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Also known as the Volunteer State, Tennessee is a landlocked state in the United States of America located in the southeastern region of the country. It is bordered by eight states: Kentucky, Virginia, North Carolina, Georgia, Alabama, Mississippi, Arkansas, and Missouri.
See the fact file below for more information on the Tennessee or alternatively, you can download our 20-page Tennessee worksheet pack to utilise within the classroom or home environment.
Key Facts & Information
BRIEF HISTORICAL BACKGROUND
- The Cherokee lived in the eastern part of Tennessee and built permanent homes. The Chickasaw lived to the west and were more of a nomadic tribe, moving often.
- The first European to arrive in Tennessee was Spanish explorer Hernando de Soto in 1541. He claimed the land for Spain.
- In 1714, Charles Charleville built a small fort in Tennessee called Fort Lick. He traded furs with the local Indian tribes for many years. This area is now the city of Nashville.
- After the French and Indian War in 1763 between France and Britain, Britain took control of the land. They made it part of the colony of North Carolina.
- At the same time, they made a law that said colonists could not settle west of the Appalachian Mountains.
- Despite the British law, colonists began to settle in Tennessee.
- The city of Nashborough was founded in 1779 and eventually became Nashville, the capital city.
- People moved into the Tennessee frontier and the land became more and more settled over the next several years.
- After the Revolutionary War, Tennessee became part of the United States. Eastern Tennessee became the State of Franklin in 1784, but this only lasted until 1788.
- In 1789, Tennessee became a U.S. Territory. On June 1, 1796, Congress made Tennessee the 16th state of the United States.
- When the Civil War broke out between the Union and the Confederacy in 1861, Tennessee was divided on which side to join.
- Tennessee became the last southern state to join the Confederacy in June, 1861.
- Men from Tennessee went to fight on both sides of the war with 187,000 joining the Confederacy and 51,000 the Union.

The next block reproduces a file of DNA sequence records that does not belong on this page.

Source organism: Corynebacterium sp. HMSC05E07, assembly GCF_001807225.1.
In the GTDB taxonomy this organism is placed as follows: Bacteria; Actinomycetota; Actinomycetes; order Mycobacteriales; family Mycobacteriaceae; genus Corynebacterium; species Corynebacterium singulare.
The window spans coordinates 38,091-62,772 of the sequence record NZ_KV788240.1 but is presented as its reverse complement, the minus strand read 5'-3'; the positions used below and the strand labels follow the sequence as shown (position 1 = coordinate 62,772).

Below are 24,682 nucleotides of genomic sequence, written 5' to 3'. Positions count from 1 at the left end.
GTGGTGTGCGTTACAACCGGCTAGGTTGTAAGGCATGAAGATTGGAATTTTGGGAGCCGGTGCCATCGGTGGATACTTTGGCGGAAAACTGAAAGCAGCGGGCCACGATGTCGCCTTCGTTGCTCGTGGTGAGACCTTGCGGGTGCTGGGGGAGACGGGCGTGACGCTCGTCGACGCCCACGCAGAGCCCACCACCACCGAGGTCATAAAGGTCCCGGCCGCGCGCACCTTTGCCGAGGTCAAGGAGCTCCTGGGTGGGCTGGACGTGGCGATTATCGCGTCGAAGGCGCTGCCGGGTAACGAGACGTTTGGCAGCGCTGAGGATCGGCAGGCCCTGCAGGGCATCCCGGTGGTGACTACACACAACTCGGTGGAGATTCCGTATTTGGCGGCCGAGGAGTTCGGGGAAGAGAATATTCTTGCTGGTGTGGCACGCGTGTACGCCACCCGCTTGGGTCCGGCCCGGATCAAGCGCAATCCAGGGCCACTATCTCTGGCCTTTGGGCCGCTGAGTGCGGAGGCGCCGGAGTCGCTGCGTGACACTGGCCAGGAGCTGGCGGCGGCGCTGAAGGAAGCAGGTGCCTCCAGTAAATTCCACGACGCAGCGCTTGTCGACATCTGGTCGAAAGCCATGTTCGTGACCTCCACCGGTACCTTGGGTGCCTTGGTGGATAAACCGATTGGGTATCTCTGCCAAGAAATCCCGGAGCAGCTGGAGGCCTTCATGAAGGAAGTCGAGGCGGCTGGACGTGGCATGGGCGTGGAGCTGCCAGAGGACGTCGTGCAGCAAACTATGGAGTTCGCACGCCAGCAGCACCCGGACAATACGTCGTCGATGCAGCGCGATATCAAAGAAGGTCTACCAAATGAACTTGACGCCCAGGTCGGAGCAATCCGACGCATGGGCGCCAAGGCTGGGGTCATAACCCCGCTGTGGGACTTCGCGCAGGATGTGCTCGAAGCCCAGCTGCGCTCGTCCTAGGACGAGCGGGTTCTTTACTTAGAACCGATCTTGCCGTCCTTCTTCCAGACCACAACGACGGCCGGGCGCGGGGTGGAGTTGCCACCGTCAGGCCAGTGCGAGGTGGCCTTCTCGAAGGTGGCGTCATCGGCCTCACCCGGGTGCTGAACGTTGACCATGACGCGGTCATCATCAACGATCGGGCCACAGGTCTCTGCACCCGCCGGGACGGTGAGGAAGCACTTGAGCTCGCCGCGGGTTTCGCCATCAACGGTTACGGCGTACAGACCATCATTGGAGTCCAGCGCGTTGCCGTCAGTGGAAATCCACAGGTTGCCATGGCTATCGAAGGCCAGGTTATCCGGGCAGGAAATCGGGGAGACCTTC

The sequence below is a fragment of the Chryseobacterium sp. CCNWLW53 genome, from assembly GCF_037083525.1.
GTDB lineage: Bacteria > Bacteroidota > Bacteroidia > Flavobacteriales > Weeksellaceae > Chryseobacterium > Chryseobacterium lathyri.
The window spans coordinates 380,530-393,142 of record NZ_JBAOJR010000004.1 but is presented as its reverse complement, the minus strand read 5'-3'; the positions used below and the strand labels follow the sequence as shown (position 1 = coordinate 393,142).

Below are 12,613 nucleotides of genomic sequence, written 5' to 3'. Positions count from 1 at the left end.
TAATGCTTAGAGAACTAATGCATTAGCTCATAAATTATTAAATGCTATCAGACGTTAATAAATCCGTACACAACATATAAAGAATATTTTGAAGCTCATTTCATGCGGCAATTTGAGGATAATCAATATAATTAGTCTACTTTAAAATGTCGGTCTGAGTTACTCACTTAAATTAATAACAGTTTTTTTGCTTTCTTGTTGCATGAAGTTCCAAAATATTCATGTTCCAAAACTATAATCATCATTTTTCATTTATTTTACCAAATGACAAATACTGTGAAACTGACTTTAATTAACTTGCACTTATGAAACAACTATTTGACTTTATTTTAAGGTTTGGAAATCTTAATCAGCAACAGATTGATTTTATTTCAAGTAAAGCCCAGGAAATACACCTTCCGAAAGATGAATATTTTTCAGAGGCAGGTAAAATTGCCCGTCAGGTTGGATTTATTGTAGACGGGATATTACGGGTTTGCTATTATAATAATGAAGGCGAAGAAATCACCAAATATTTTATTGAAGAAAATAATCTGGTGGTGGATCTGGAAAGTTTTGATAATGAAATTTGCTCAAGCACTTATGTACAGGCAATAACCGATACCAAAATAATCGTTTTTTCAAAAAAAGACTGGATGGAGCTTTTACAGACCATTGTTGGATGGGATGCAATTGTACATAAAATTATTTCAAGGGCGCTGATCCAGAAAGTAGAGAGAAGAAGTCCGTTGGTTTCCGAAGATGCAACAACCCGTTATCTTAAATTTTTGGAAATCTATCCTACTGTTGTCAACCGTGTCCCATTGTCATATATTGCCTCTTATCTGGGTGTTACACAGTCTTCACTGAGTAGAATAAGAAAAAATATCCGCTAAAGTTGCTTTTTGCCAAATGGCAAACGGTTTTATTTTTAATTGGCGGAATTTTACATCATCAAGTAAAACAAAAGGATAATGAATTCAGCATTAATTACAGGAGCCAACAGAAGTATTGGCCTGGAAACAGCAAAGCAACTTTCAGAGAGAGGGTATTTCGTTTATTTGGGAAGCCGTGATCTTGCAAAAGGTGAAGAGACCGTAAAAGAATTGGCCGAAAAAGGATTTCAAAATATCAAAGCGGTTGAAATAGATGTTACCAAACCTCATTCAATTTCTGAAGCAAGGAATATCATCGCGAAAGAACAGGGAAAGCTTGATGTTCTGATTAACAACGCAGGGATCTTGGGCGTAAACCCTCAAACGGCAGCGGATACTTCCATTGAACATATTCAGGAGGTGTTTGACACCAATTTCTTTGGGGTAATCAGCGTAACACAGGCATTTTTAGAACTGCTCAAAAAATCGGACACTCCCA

- A number of major Civil War battles were fought in Tennessee including the Battle of Shiloh, the Battle of Chattanooga, and the Battle of Nashville.
- The Union had control over much of Tennessee by the end of the war.
- When President Abraham Lincoln was assassinated, Andrew Johnson from Tennessee became president.
- In the 1920s, Nashville, Tennessee became known for country music.
- The Grand Ole Opry music show began to broadcast on the radio and became very popular.
- Since then, Nashville has become the country music capital of the world, with the nickname “Music City.”
- Bristol is known as the birthplace of country music.
- Actress-singer Polly Bergen, from Knoxville, was the first woman to serve on the Board of Directors of the Singer Sewing Machine Company.
- Hattie Caraway (1878-1950), born in Bakersville, became the first woman United States Senator.
- The legendary railroad engineer Casey Jones, who was killed when his train crashed on April 30, 1900, lived in Jackson.
- Tennessee played an important role in the development of many forms of American popular music, including rock and roll, blues, country, and rockabilly.
- Beale Street in Memphis is considered to be the birthplace of the blues. Musicians such as W. C. Handy performed in its clubs in 1909.
- Memphis is also home to Sun Records, where musicians such as Elvis Presley, Johnny Cash, Carl Perkins, Jerry Lee Lewis, Roy Orbison, and Charlie Rich began their recording careers.
- Rock and roll took shape in Memphis in the 1950s.
- The flag of Tennessee was designed by LeRoy Reeves, a member of the Tennessee National Guard. It was adopted on April 17, 1905.
- The flag contains a crimson blue circle in the middle with three white stars.
- The stars represents the middle, east, and west divisions of Tennessee, while the blue circle signifies eternal unity of the three divisions.
- In Greeneville, a monument was dedicated to both Union and Confederate soldiers, the only one in the U.S.
- Tennessee’s state flower is the iris and the state bird is the mockingjay.
- Civil rights movement leader, Dr. Martin Luther King, was assassinated outside the Lorraine Motel in Memphis. Since then, the motel has been preserved as the American Civil Rights Museum.
This is a fantastic bundle which includes everything you need to know about the Tennessee across 20 in-depth pages. These are ready-to-use Tennessee worksheets that are perfect for teaching students about the Tennessee which is a landlocked state in the United States of America located in the southeastern region of the country. It is bordered by eight states: Kentucky, Virginia, North Carolina, Georgia, Alabama, Mississippi, Arkansas, and Missouri.
Complete List Of Included Worksheets
- Tennessee Facts
- Native Inhabitants
- Match It!
- In Sequence
- U.S. President
- All About Tennessee
- City of Music
- Music Genres
- Music Museums
- Elvis From Memphis
- Visit Tennessee
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Link will appear as Tennessee Facts & Worksheets: https://kidskonnect.com - KidsKonnect, October 25, 2019
Use With Any Curriculum
These worksheets have been specifically designed for use with any international curriculum. You can use these worksheets as-is, or edit them using Google Slides to make them more specific to your own student ability levels and curriculum standards.